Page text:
I could feel myself starting to sweat because I knew the other kids were judging me. The other two boys that were in my group laughed and said “Do you even know how to read?” At that very instant I knew that I would never get better at reading and I was always going to be the odd one out at school. I was afraid of going back to school after what happened to me on the first week of this new school. Mrs. Hattershide (my teacher) said that I would have to be in another class to get extra help with reading and writing until I was told I didn’t need it anymore. This “extra class” was called an IEP, which means Individuated Education Program.
At a young age, my mindset was “I hate math and math hates me so why do I even try”. I also preferred to be only taught math when it was hands on. I hated when my teacher would tell me to read a chapter from my math book and learn the information through reading instead of doing the work on the board. In middle school, it only got worse. In sixth grade, I was dropped from the honors course to the regular pre-algebra mid semester and that took a drastic toll on my confidence.
I and my parents had a big fight about the grades that I had and the school even had us sat in the parent center to reconcile our problem with a psychologist. After the talk between my parent, the psychologist, and me, my parents seems changed, they don’t restrain me anymore like before. Even though I still thought that education is not important, but I started working hard to make up all the classes that I failed to get my high school diploma because I realized the hope that they put on me and I don’t want them to be disappointed again. During my senior year of high school, I did not only take six classes, but also working on a program called Cyber High to retake all my failed classes with high grades, and also take extra class to average up my GPA in order to meet graduate requirements.
No Child Behind Act: The history and continued debate of its effectiveness As I filled in scantron form with my number two pencil, I remembered that writing my name was just as important as entering my school code. Thinking back to elementary school I can remember the week long exams. The week in which I longed to be sick just so I wouldn’t have to be spilt from my class and spaced out to test rigorously on my comprehension of various subjects. This describes my first encounter with the ineffectiveness of standardized testing. Teachers were extremely stressed during this period as well but at the time I didn’t understand why.
I ended up staying up late and heard her cry in her room. I got an A on my homework, but that A didn 't matter anymore I hurt my mom. Kids with parents who cannot speak English suffer a lot from having to do their homework on their own, this affects us in our academic growth and self-esteem. I grew up tutoring myself new words, I had to purchase my first dictionary at age 12 in order to learn new words and not feel dumb in class. My mom would come around and ask if I needed help (after that argument we had) I would say no with a smile on my face just to reassure her I knew what I was doing, but I really had no
My teacher tried to helped me about my writing, reading, and grammars. However, it failed misery. I failed so bad for the whole year. My teacher realized that I didn’t do so well in the class so she decided to let me redo all my old assignments. I redo all assignments and managed to pass the class with a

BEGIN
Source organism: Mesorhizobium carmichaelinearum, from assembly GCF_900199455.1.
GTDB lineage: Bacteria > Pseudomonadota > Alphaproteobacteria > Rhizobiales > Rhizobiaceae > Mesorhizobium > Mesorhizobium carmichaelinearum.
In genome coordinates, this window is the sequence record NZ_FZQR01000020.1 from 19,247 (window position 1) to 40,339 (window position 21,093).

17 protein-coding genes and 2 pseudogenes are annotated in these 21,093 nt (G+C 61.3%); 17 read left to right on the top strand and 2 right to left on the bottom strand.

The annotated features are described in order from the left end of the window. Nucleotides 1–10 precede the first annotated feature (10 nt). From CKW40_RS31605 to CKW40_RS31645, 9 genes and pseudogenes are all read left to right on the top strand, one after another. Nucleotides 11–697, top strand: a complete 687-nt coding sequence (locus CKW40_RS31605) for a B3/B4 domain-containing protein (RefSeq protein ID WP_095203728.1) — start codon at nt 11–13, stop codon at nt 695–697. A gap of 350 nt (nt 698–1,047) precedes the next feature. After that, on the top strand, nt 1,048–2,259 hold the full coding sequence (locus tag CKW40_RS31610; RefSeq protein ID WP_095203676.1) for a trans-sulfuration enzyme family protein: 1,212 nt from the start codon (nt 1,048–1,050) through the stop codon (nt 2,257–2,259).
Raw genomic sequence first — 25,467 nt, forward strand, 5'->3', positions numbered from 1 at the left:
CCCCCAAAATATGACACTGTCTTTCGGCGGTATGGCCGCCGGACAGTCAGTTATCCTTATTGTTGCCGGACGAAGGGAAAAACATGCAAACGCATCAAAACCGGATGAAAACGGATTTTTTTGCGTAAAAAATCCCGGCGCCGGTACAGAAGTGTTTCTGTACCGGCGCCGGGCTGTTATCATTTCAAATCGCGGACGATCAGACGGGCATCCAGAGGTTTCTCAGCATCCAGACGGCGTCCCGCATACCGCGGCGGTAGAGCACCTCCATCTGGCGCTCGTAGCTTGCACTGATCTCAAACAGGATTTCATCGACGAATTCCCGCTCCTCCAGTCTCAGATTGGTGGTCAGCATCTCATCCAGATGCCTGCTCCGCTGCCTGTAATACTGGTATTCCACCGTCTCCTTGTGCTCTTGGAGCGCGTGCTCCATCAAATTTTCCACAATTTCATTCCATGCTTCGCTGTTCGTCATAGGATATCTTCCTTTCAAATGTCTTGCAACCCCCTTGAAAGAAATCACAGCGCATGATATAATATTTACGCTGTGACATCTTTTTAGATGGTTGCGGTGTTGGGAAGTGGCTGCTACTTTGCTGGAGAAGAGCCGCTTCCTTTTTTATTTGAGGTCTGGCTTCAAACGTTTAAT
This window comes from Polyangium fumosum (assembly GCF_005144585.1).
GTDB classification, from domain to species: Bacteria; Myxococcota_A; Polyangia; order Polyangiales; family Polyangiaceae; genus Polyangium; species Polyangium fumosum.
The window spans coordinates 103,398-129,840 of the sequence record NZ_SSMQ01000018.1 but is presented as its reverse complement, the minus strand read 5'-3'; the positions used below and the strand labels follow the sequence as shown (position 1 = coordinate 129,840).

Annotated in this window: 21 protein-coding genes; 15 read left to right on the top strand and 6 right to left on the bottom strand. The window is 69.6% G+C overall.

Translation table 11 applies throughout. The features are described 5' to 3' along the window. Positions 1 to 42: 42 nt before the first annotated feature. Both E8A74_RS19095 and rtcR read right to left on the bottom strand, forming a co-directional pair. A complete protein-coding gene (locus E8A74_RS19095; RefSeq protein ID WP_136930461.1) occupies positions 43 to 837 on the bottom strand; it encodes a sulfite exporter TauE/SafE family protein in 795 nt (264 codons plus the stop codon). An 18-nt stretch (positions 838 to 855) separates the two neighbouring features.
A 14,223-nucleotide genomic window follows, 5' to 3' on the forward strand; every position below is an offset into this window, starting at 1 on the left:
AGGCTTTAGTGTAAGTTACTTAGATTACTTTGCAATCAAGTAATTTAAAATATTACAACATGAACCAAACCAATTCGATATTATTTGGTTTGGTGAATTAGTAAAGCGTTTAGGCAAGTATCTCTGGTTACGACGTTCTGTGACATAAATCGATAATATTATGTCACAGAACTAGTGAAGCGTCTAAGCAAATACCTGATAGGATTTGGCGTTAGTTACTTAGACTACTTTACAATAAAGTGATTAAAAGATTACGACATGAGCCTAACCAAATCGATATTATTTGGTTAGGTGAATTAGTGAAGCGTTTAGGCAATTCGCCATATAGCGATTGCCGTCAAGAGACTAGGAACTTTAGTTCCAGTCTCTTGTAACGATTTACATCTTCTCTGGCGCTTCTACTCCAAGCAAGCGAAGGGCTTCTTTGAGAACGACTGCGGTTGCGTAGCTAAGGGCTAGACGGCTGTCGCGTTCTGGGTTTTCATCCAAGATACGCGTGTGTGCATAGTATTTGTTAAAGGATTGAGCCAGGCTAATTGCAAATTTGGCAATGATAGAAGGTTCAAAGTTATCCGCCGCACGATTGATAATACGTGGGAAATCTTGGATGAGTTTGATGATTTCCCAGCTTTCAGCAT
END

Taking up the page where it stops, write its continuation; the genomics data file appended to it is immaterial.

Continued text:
This past week, a student was removed from the after-school program where I am a homework tutor. I chose this incident, since I am already getting accustomed to the number of students that are in the program, and now there is one less student. This student, “Rick”, goes to the program with his two sisters, and is often bickering with the younger sister. On the first day that I arrived to tutor, he hit his sister which caused her to cry and led to him being reprimanded by my supervisor. When this happened I was confused, and I felt out of place since I was in a new place.
Dyslexia makes it harder for me to read, spell, comprehend, and remember information. Growing up, the public school system marked me as a student who would not succeed in college life and had no reason to be prepared for college. I had an IEP for almost all of my schooling, which meant I was able to get extra help on classes and more time on testing. The school system never really followed through with my IEP and told me that I was just fine without it. Since the school felt I was performing so well on my own in academic classes, they talked my mom and me into doing away with my IEP.
When I first learned to read I was in pre-school and kindergarten. My teacher would assign my peers and I reading groups and we would each take turns reading. Unfortunately, I struggled a lot with reading. I would be terrified when they called my name to read. I would make excuses such as, “I have to use the restroom” or “I have a sour throat and I was told not to talk a lot that day.” Keep in mind that I was in kindergarten and already making up these lies to stay away from reading.
She called me to her desk and asked me to spell “ball,” which I spelled with a “d.” She then called my mother and had me tested for dyslexia, which I have. Soon, I was put aside in my classes to get help by one of the resource teachers in my elementary school. I would manage to get all “B’s” every time I got a report card, but I was not learning. I realized that my school system was pushing me through school with accommodated test and other aids meant to “help” students with learning disabilities. Little did they know they were only lowering the bar for us, and I was not going to allow them to continue their practices on me.